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[/audioplayer]So it now seems pretty clear to me that we can no longer send women photographs of our genitals without worrying that we might be the subject of some horrible sting operation and consequently suffer public humiliation and possibly lose our jobs.
On 17 June, a meeting of the Henry Jackson Society, held in the House of Commons, discussed (according to the minutes published on the society’s website) how a tribal elder in northern Cameroon who runs a car import business in Qatar has become one of the main intermediaries between kidnappers from Boko Haram and its offshoot Ansaru and those seeking to free hostages. It was alleged that embezzlement of funds going to Qatar via car imports might be disguising ransom payments.
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[/audioplayer]I am a divorced and remarried Catholic. I attend Mass every week. When my children want me to take them up to Holy Communion, I walk along behind them and cross my arms over my breast. My youngest is particularly keen on going up for a blessing, although he wants to know when he can get ‘the bread’.
For Beijing, the tens of thousands of protestors choking the centre of Hong Kong are such a dangerous outrage that mainland media cannot report on them. The real outrage is this: China agreed to hold free elections in 2017, but now a Beijing-appointed committee will determine whether candidates for chief executive can be relied on to toe Beijing’s line.
On 6 September, a Chinese embassy official wrote to the Times that in 2017 there would be a one-man one-vote election in Hong Kong.
There’s a nondescript building tucked away near my house, about the size of a college dormitory. Sometimes I wave from my roof to the scrawny boys having a smoke on the balcony; they wave back enthusiastically, since foreigners are a rare sight in their home villages. They are soldiers; the building is a barracks, one of many scattered through the city after the murderous crackdown on protestors in 1989.
Two years ago this week, my stepson came home wearing an Arabic black thawb. He walked into the sitting-room, smiled defiantly at me and at his father, and asked us how he looked. We were a little shocked, but being English of course we said he looked very nice.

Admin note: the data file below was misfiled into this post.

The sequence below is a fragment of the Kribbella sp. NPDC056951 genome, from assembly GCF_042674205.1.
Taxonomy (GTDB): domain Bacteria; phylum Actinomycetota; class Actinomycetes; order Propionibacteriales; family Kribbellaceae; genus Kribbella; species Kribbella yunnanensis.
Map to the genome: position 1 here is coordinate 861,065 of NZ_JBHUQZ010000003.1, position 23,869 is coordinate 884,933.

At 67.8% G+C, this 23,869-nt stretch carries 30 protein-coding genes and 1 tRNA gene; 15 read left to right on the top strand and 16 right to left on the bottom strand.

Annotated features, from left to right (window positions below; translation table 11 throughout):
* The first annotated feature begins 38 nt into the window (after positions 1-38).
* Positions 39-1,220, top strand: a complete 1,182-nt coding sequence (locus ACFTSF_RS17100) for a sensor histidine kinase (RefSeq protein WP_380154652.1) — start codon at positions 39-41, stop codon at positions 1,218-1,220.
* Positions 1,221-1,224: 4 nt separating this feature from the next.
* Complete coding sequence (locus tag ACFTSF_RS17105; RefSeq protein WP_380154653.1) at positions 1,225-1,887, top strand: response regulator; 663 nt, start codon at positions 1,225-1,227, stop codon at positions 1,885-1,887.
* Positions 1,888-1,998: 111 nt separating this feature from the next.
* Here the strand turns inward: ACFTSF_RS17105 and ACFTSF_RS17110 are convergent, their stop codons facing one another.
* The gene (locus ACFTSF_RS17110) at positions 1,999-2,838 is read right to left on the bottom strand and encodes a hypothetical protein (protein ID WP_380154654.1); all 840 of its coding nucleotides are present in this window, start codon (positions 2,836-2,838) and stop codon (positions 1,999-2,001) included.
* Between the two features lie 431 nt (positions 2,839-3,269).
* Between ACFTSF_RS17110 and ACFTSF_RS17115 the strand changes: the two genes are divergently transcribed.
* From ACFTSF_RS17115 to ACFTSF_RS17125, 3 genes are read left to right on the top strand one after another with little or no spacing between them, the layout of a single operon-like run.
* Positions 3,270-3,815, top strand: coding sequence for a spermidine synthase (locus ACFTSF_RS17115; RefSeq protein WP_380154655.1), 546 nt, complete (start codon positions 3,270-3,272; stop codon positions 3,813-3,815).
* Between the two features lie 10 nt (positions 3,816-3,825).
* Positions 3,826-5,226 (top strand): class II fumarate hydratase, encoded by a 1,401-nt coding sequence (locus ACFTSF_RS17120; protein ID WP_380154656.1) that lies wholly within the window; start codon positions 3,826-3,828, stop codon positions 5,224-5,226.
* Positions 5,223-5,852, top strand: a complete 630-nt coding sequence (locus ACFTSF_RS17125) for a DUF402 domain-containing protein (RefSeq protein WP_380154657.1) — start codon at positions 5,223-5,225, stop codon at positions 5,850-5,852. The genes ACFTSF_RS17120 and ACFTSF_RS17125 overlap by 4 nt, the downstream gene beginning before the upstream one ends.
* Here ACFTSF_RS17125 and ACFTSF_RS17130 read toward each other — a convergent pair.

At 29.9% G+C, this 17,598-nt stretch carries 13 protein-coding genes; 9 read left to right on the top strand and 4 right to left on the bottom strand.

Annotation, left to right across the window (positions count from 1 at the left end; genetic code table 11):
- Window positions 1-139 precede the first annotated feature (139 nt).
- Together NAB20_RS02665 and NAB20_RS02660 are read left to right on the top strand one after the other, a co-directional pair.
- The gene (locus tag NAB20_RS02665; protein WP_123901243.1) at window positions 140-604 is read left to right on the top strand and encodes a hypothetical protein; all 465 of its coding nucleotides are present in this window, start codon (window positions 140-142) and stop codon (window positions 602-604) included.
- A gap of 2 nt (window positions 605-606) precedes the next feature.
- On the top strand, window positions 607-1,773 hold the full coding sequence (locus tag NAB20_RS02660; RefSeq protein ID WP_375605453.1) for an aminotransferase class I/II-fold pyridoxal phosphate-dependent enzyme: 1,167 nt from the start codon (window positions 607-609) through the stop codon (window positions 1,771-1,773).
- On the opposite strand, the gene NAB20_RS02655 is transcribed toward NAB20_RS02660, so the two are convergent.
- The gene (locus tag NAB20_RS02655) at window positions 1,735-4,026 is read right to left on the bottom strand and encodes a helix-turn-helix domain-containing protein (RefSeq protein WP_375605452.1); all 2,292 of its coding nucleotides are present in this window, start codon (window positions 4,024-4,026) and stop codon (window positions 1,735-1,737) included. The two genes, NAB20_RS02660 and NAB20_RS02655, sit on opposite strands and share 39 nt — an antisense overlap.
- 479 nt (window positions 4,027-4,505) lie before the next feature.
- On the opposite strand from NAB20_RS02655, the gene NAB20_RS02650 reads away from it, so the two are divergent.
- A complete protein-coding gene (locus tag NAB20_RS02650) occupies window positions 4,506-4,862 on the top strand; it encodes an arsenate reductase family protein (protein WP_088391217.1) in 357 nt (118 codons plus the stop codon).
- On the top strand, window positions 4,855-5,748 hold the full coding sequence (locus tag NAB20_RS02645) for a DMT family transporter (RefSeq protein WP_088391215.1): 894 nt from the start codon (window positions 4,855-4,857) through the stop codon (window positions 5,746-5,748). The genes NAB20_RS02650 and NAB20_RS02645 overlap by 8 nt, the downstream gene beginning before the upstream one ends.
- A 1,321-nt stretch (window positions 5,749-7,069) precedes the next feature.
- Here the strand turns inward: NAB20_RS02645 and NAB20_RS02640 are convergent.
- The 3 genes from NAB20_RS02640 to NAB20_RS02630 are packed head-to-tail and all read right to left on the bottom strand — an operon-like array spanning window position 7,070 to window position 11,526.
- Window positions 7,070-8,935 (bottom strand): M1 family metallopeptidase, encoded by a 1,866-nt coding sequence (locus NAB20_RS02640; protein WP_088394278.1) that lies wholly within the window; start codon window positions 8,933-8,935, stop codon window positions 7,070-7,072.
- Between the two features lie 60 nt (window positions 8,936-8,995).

Our boy had never shown any interest in religion before he found Islam at 16. We’re atheists, and we raised him to be tolerant of all faiths but wary of anyone selling easy answers.
Clive James has published a new poem days before we meet. It opens, ‘Your death, near now, is of an easy sort’. It is about a Japanese maple his daughter has planted in the garden of his Cambridge home where we are sitting, and whether the poet will live to see the leaves flame red this autumn. The poem has made news.
‘At the moment,’ he says, laughing, ‘I am in the slightly embarrassing position where I write poems saying I am about to die and I don’t.
It is the early hours of the day that Parliament votes on whether to bomb the so-called ‘Islamic State’ — and we are sitting cross-legged on the floor of a Kurdish smuggler’s house. He has a picture of Mecca on his wall, a gold watch on his wrist, and an open bottle of whisky by his side. His main business is running guns — we are offered a Beretta pistol for $1,000 — but last night he smuggled 70 cows from Syria into Turkey.
The days when horses and humans lived cheek by jowl in the capital are unarguably over. Brewers’ drays have disappeared, and most people would argue that the black cab does a far better job than the hansom cab ever did. But the ghosts of horses past still inhabit the city. Statues of kings atop their chargers take pride of place in squares and parks, water troughs are scattered about the place, and the more recent Animals in War memorial on Park Lane is a reminder that our dependence on them lasted until less than a century ago.